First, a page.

A member of the Francis Harvey Green Society, Colonel Navas recently spearheaded the construction of the new Veterans Monument erected on campus in the spring of 2009 and is the 2009 recipient of the Order of the Tower Award. The Order of the Tower is an important part of Pennington School history and recognizes alumni or non-alumni who have provided outstanding service to The Pennington School. Nominations are taken from the School community, and the Board of Directors of the Alumni Association makes the recommendation for this award to the School’s Board of Trustees.
Colonel Navas resides in McLean, VA, with his wife of 57 years, Barbara. They have four children, 13 grandchildren, and one great-grandchild.
John and Carol Kuhlthau
John Kuhlthau, member of The Pennington School Board of Trustees, states, "We support The Pennington School and have upgraded our level of support by designating TPS as direct beneficiary of John’s I.R.A., an account that he built over the course of his working years. (We are both now retired.) We didn’t make this decision hastily or impulsively. It was a result of some reflection."
"You see, neither of us attended or graduated from The Pennington School, so our natural loyalties are elsewhere, but we did attend church summer camps at Pennington in the 1950s when we were teenagers. Of course, we also had friends who attended The Pennington School."
"The thing that really impressed us as a product of many conversations and observations and prompted us to upgrade our giving was the loyalty of the Pennington School alumni, faculty, and friends. For example, during the 1950s, the Rev. Dr. Charles Sayre was a camp counselor here at Pennington. When John was nominated and elected to the School’s Board of Trustees in May of 2003, he came to the first board meeting and found that Dr. Sayre was also a Pennington trustee; he also learned that Dr. Sayre’s father had graduated from Pennington in 1906. Now that’s what we call a generational loyalty coupled with a lifelong loyalty."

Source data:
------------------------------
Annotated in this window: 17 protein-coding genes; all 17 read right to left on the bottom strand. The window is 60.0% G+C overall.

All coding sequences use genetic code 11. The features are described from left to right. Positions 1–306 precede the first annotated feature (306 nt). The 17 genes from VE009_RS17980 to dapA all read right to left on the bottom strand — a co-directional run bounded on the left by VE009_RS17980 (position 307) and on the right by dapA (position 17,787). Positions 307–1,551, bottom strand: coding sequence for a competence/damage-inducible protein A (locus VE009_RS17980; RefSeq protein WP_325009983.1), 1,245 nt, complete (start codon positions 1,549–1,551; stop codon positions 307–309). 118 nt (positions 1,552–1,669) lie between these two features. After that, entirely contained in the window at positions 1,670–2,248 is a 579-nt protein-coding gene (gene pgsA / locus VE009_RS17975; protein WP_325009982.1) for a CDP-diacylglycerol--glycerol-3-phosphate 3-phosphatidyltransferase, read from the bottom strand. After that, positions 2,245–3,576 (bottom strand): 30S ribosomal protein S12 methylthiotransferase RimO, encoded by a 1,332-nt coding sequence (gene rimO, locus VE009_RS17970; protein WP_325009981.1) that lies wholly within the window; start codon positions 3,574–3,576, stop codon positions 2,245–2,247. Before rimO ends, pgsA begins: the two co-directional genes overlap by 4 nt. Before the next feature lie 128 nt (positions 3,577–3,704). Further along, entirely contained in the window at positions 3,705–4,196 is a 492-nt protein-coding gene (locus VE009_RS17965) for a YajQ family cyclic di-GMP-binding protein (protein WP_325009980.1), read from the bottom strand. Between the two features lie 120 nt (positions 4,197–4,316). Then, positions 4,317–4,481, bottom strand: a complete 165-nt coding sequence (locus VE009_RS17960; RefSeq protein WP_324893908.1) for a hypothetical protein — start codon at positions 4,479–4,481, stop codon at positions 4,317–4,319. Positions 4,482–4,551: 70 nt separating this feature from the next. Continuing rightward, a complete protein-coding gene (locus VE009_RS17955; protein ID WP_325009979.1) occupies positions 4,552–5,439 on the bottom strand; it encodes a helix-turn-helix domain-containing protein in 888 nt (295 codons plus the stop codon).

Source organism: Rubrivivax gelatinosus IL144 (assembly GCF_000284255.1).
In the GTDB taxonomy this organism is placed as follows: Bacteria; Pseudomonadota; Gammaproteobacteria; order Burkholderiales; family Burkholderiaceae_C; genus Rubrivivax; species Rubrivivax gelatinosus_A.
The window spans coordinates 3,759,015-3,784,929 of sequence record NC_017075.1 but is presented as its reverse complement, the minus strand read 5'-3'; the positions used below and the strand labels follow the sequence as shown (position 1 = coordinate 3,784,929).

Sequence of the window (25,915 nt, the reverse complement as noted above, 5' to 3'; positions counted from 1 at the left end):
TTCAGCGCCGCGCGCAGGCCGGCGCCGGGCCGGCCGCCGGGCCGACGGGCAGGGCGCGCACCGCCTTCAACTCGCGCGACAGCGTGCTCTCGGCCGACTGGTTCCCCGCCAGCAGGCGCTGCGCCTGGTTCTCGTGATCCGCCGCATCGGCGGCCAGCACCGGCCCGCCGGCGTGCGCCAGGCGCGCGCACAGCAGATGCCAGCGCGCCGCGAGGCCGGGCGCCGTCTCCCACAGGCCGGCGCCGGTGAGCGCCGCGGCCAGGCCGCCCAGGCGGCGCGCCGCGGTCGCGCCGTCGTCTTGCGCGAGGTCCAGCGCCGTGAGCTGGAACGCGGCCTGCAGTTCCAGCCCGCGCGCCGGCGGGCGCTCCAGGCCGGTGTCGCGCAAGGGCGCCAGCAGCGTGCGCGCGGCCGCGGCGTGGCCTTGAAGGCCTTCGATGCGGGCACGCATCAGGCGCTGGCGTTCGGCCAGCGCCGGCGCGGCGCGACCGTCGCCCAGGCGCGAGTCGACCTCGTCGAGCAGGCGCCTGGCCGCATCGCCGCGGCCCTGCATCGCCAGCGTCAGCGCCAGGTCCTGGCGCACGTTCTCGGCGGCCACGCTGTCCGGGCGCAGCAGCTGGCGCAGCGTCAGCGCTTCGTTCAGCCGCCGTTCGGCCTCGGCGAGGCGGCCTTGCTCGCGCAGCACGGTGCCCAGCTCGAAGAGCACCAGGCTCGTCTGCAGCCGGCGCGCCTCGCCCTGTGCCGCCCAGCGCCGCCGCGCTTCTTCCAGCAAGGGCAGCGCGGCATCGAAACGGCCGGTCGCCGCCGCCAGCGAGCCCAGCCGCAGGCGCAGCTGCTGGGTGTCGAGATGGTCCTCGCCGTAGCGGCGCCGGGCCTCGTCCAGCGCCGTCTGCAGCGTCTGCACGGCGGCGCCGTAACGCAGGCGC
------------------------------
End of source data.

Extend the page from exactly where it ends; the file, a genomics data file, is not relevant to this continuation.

"We have another friend at the Methodist Church in Princeton who graduated from the Pennington School in 1947. After 60 years, he still says that his years at Pennington were the best years of his life. That’s sixty years of loyalty. A former pastor of ours graduated from the School and expressed his loyalty at his 50th reunion. These are just a few of the examples of personal loyalties and community interactions that inspired us to join the Francis Harvey Green Society as our lifetime commitment."
"A casual acquaintance said recently that she was sending her child to The Pennington School. She assured us that she had studied the school situation in the area carefully and had never found a person or a parent who expressed any regret at having been connected to The Pennington School. We believe that sentiment marks the beginning of a lifelong loyalty, and it is what makes a school started in 1838 a great school today and tomorrow."
R. Bruce Poynter ’44
“Were I to list primary formative influences in my life, certainly Pennington, would for a number of reasons, rank near the top. That is why several years ago when Kay and I reviewed our wills; I decided to include The Pennington School as a beneficiary.”